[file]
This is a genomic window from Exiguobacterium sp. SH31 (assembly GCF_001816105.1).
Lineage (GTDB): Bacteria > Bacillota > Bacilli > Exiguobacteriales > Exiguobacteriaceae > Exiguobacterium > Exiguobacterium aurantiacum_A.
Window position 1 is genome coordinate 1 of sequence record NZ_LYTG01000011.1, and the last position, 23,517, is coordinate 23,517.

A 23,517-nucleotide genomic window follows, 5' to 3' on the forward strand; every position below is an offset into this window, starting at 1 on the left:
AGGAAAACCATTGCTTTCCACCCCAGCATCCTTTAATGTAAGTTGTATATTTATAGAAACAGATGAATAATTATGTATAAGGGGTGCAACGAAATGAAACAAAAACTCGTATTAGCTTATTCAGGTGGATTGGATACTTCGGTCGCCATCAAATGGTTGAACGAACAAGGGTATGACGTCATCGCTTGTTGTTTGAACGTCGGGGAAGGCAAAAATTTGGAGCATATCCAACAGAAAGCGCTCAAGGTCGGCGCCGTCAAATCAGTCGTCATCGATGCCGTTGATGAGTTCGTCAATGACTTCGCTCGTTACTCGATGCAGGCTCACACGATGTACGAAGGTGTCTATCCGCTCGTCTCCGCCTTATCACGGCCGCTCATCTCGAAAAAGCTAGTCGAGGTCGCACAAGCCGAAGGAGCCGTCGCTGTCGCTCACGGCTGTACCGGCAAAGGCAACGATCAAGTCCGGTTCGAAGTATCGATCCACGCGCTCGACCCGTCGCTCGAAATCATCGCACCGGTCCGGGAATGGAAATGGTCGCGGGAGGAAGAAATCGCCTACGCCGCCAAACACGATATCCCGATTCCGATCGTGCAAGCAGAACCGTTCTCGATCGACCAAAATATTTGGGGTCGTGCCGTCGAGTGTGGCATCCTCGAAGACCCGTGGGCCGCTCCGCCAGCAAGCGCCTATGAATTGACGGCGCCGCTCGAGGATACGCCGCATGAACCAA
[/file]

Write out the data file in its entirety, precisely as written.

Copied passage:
This is a genomic window from Exiguobacterium sp. SH31 (assembly GCF_001816105.1).
Lineage (GTDB): Bacteria > Bacillota > Bacilli > Exiguobacteriales > Exiguobacteriaceae > Exiguobacterium > Exiguobacterium aurantiacum_A.
Window position 1 is genome coordinate 1 of sequence record NZ_LYTG01000011.1, and the last position, 23,517, is coordinate 23,517.

A 23,517-nucleotide genomic window follows, 5' to 3' on the forward strand; every position below is an offset into this window, starting at 1 on the left:
AGGAAAACCATTGCTTTCCACCCCAGCATCCTTTAATGTAAGTTGTATATTTATAGAAACAGATGAATAATTATGTATAAGGGGTGCAACGAAATGAAACAAAAACTCGTATTAGCTTATTCAGGTGGATTGGATACTTCGGTCGCCATCAAATGGTTGAACGAACAAGGGTATGACGTCATCGCTTGTTGTTTGAACGTCGGGGAAGGCAAAAATTTGGAGCATATCCAACAGAAAGCGCTCAAGGTCGGCGCCGTCAAATCAGTCGTCATCGATGCCGTTGATGAGTTCGTCAATGACTTCGCTCGTTACTCGATGCAGGCTCACACGATGTACGAAGGTGTCTATCCGCTCGTCTCCGCCTTATCACGGCCGCTCATCTCGAAAAAGCTAGTCGAGGTCGCACAAGCCGAAGGAGCCGTCGCTGTCGCTCACGGCTGTACCGGCAAAGGCAACGATCAAGTCCGGTTCGAAGTATCGATCCACGCGCTCGACCCGTCGCTCGAAATCATCGCACCGGTCCGGGAATGGAAATGGTCGCGGGAGGAAGAAATCGCCTACGCCGCCAAACACGATATCCCGATTCCGATCGTGCAAGCAGAACCGTTCTCGATCGACCAAAATATTTGGGGTCGTGCCGTCGAGTGTGGCATCCTCGAAGACCCGTGGGCCGCTCCGCCAGCAAGCGCCTATGAATTGACGGCGCCGCTCGAGGATACGCCGCATGAACCAA